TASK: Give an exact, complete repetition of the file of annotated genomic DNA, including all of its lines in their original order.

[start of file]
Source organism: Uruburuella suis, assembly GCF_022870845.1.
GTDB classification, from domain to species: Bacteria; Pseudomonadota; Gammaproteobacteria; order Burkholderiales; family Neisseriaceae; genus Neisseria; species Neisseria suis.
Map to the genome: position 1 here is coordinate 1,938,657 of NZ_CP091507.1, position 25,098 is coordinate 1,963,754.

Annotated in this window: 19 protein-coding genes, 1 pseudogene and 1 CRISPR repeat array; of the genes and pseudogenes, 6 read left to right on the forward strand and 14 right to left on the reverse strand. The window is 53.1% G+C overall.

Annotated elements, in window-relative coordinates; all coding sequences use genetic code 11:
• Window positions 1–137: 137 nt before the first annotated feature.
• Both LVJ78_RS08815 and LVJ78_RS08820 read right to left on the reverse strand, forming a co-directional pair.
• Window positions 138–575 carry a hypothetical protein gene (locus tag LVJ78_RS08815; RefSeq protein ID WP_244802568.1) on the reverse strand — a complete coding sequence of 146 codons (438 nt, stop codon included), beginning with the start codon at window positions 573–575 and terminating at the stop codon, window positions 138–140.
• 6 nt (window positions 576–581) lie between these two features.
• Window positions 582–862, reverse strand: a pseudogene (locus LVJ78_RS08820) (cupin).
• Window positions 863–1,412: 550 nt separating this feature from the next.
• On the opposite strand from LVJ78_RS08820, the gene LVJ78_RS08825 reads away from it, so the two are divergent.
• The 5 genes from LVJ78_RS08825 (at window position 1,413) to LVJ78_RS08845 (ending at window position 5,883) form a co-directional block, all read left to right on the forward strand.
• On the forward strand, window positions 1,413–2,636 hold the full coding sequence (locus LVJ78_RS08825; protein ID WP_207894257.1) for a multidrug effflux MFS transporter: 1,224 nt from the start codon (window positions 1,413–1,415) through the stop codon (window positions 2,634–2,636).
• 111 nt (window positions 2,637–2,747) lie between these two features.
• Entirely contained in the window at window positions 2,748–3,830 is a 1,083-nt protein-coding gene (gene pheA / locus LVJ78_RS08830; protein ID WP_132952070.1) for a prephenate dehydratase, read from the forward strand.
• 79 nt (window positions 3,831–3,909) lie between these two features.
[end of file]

Source organism: Uruburuella suis, assembly GCF_022870845.1.
GTDB classification, from domain to species: Bacteria; Pseudomonadota; Gammaproteobacteria; order Burkholderiales; family Neisseriaceae; genus Neisseria; species Neisseria suis.
Map to the genome: position 1 here is coordinate 1,938,657 of NZ_CP091507.1, position 25,098 is coordinate 1,963,754.

Annotated in this window: 19 protein-coding genes, 1 pseudogene and 1 CRISPR repeat array; of the genes and pseudogenes, 6 read left to right on the forward strand and 14 right to left on the reverse strand. The window is 53.1% G+C overall.

Annotated elements, in window-relative coordinates; all coding sequences use genetic code 11:
• Window positions 1–137: 137 nt before the first annotated feature.
• Both LVJ78_RS08815 and LVJ78_RS08820 read right to left on the reverse strand, forming a co-directional pair.
• Window positions 138–575 carry a hypothetical protein gene (locus tag LVJ78_RS08815; RefSeq protein ID WP_244802568.1) on the reverse strand — a complete coding sequence of 146 codons (438 nt, stop codon included), beginning with the start codon at window positions 573–575 and terminating at the stop codon, window positions 138–140.
• 6 nt (window positions 576–581) lie between these two features.
• Window positions 582–862, reverse strand: a pseudogene (locus LVJ78_RS08820) (cupin).
• Window positions 863–1,412: 550 nt separating this feature from the next.
• On the opposite strand from LVJ78_RS08820, the gene LVJ78_RS08825 reads away from it, so the two are divergent.
• The 5 genes from LVJ78_RS08825 (at window position 1,413) to LVJ78_RS08845 (ending at window position 5,883) form a co-directional block, all read left to right on the forward strand.
• On the forward strand, window positions 1,413–2,636 hold the full coding sequence (locus LVJ78_RS08825; protein ID WP_207894257.1) for a multidrug effflux MFS transporter: 1,224 nt from the start codon (window positions 1,413–1,415) through the stop codon (window positions 2,634–2,636).
• 111 nt (window positions 2,637–2,747) lie between these two features.
• Entirely contained in the window at window positions 2,748–3,830 is a 1,083-nt protein-coding gene (gene pheA / locus LVJ78_RS08830; protein ID WP_132952070.1) for a prephenate dehydratase, read from the forward strand.
• 79 nt (window positions 3,831–3,909) lie between these two features.